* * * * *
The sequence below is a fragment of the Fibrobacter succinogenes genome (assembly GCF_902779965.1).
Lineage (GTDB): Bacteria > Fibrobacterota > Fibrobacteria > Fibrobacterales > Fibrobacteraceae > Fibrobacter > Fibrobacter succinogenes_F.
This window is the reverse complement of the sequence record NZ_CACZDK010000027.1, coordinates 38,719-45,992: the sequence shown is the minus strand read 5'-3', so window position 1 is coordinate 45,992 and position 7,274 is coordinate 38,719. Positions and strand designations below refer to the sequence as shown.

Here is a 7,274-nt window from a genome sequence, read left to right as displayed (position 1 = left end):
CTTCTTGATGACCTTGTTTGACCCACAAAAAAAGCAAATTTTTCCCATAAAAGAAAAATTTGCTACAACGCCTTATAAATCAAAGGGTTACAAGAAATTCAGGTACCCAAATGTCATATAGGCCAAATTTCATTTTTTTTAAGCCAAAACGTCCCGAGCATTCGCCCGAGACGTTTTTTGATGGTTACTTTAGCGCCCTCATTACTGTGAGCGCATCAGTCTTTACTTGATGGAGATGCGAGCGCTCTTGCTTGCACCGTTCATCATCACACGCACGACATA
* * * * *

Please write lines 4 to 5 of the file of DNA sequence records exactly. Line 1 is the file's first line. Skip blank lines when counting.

Here is a 7,274-nt window from a genome sequence, read left to right as displayed (position 1 = left end):
CTTCTTGATGACCTTGTTTGACCCACAAAAAAAGCAAATTTTTCCCATAAAAGAAAAATTTGCTACAACGCCTTATAAATCAAAGGGTTACAAGAAATTCAGGTACCCAAATGTCATATAGGCCAAATTTCATTTTTTTTAAGCCAAAACGTCCCGAGCATTCGCCCGAGACGTTTTTTGATGGTTACTTTAGCGCCCTCATTACTGTGAGCGCATCAGTCTTTACTTGATGGAGATGCGAGCGCTCTTGCTTGCACCGTTCATCATCACACGCACGACATA